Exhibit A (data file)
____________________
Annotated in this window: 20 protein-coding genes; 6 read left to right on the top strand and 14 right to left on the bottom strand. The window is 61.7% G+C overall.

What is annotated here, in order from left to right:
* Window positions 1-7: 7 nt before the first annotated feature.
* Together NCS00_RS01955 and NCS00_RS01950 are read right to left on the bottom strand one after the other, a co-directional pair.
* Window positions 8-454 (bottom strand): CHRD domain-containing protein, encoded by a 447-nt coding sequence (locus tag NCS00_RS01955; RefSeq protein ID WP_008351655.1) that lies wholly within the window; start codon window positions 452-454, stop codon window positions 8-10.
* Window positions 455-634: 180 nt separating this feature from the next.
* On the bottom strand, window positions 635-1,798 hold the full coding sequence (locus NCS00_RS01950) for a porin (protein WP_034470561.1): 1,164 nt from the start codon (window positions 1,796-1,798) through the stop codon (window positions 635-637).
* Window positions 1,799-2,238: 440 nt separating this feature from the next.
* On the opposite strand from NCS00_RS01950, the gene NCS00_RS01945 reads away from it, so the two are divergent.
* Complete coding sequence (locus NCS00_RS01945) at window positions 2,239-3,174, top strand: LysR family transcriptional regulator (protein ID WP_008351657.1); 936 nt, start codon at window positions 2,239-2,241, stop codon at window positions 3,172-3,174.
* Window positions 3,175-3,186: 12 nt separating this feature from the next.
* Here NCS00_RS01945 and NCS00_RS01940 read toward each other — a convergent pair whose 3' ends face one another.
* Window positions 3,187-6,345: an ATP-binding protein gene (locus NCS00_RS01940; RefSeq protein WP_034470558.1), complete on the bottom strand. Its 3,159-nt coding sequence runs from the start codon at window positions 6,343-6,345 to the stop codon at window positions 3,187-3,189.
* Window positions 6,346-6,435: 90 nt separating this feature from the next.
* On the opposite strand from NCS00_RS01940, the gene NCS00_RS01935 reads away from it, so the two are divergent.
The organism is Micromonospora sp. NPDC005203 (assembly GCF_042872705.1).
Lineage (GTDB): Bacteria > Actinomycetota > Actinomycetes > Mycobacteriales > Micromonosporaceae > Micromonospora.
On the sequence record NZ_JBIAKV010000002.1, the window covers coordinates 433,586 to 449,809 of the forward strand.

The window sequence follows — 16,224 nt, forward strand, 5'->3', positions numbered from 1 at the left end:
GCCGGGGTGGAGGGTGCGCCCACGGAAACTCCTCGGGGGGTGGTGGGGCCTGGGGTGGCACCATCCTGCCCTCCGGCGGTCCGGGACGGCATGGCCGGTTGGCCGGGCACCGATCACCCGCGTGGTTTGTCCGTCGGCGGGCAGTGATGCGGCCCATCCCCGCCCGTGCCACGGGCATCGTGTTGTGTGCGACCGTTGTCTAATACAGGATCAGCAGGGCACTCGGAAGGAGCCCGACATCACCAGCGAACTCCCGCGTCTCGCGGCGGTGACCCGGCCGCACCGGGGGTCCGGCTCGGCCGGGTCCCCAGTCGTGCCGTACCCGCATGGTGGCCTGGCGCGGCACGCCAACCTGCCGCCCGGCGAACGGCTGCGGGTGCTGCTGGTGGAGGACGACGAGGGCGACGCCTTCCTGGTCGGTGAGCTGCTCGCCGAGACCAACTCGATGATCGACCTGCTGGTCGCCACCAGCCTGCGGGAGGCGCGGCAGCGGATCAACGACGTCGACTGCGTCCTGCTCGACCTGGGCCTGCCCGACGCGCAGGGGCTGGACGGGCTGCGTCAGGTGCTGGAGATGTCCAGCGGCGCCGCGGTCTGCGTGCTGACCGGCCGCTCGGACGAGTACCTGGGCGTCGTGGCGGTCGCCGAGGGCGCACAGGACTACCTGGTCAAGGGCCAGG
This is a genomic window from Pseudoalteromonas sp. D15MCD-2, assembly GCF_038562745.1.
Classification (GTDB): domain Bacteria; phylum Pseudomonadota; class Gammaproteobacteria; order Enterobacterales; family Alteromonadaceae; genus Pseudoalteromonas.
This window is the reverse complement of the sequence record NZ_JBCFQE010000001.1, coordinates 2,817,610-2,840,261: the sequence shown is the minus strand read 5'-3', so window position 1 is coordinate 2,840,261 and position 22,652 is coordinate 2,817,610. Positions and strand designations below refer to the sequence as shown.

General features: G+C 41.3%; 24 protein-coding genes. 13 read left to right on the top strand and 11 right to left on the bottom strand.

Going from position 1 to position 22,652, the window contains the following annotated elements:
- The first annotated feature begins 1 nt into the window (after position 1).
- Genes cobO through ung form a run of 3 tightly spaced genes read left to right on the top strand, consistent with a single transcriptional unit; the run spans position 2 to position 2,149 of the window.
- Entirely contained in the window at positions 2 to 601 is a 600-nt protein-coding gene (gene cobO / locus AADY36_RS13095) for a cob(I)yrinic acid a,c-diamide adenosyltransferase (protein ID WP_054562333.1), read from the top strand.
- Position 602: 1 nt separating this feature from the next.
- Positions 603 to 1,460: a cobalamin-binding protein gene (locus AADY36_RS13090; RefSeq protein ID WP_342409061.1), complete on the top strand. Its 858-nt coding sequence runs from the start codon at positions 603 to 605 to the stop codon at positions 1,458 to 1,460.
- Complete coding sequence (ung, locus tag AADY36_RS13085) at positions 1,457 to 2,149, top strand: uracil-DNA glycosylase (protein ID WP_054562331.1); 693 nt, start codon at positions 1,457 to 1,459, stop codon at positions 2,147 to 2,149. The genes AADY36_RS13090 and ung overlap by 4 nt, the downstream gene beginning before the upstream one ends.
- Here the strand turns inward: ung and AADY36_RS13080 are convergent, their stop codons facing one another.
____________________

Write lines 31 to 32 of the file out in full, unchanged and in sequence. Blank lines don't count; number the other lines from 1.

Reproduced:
- Complete coding sequence (ung, locus tag AADY36_RS13085) at positions 1,457 to 2,149, top strand: uracil-DNA glycosylase (protein ID WP_054562331.1); 693 nt, start codon at positions 1,457 to 1,459, stop codon at positions 2,147 to 2,149. The genes AADY36_RS13090 and ung overlap by 4 nt, the downstream gene beginning before the upstream one ends.
- Here the strand turns inward: ung and AADY36_RS13080 are convergent, their stop codons facing one another.